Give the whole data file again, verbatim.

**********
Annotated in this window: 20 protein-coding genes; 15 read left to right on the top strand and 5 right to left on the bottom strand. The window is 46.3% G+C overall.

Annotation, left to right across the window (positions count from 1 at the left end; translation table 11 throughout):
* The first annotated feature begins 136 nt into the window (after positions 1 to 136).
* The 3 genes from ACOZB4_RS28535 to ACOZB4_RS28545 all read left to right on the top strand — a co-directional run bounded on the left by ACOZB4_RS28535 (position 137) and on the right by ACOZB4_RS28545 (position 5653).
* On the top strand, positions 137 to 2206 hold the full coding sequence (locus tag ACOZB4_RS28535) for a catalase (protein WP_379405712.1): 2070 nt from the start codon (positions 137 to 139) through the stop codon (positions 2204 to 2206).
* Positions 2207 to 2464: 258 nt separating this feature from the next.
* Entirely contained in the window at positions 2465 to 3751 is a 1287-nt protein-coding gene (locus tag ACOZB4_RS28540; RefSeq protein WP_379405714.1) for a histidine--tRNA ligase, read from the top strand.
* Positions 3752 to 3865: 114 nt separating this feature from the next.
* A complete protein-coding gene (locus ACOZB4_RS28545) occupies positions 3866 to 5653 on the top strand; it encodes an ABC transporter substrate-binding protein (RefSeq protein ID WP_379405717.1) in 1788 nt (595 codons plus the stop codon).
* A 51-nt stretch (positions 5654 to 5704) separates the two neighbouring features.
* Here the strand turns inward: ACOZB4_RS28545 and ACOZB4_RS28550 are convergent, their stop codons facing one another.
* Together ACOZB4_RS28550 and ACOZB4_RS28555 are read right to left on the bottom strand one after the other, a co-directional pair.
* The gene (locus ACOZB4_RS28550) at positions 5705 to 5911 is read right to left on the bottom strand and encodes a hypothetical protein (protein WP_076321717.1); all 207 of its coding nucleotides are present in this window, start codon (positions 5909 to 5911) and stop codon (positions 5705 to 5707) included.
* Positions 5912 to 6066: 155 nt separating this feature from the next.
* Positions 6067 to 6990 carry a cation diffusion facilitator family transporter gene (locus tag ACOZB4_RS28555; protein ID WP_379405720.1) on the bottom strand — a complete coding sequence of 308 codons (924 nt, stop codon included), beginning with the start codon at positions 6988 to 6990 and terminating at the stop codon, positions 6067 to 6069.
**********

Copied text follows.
Annotated in this window: 20 protein-coding genes; 15 read left to right on the top strand and 5 right to left on the bottom strand. The window is 46.3% G+C overall.

Annotation, left to right across the window (positions count from 1 at the left end; translation table 11 throughout):
* The first annotated feature begins 136 nt into the window (after positions 1 to 136).
* The 3 genes from ACOZB4_RS28535 to ACOZB4_RS28545 all read left to right on the top strand — a co-directional run bounded on the left by ACOZB4_RS28535 (position 137) and on the right by ACOZB4_RS28545 (position 5653).
* On the top strand, positions 137 to 2206 hold the full coding sequence (locus tag ACOZB4_RS28535) for a catalase (protein WP_379405712.1): 2070 nt from the start codon (positions 137 to 139) through the stop codon (positions 2204 to 2206).
* Positions 2207 to 2464: 258 nt separating this feature from the next.
* Entirely contained in the window at positions 2465 to 3751 is a 1287-nt protein-coding gene (locus tag ACOZB4_RS28540; RefSeq protein WP_379405714.1) for a histidine--tRNA ligase, read from the top strand.
* Positions 3752 to 3865: 114 nt separating this feature from the next.
* A complete protein-coding gene (locus ACOZB4_RS28545) occupies positions 3866 to 5653 on the top strand; it encodes an ABC transporter substrate-binding protein (RefSeq protein ID WP_379405717.1) in 1788 nt (595 codons plus the stop codon).
* A 51-nt stretch (positions 5654 to 5704) separates the two neighbouring features.
* Here the strand turns inward: ACOZB4_RS28545 and ACOZB4_RS28550 are convergent, their stop codons facing one another.
* Together ACOZB4_RS28550 and ACOZB4_RS28555 are read right to left on the bottom strand one after the other, a co-directional pair.
* The gene (locus ACOZB4_RS28550) at positions 5705 to 5911 is read right to left on the bottom strand and encodes a hypothetical protein (protein WP_076321717.1); all 207 of its coding nucleotides are present in this window, start codon (positions 5909 to 5911) and stop codon (positions 5705 to 5707) included.
* Positions 5912 to 6066: 155 nt separating this feature from the next.
* Positions 6067 to 6990 carry a cation diffusion facilitator family transporter gene (locus tag ACOZB4_RS28555; protein ID WP_379405720.1) on the bottom strand — a complete coding sequence of 308 codons (924 nt, stop codon included), beginning with the start codon at positions 6988 to 6990 and terminating at the stop codon, positions 6067 to 6069.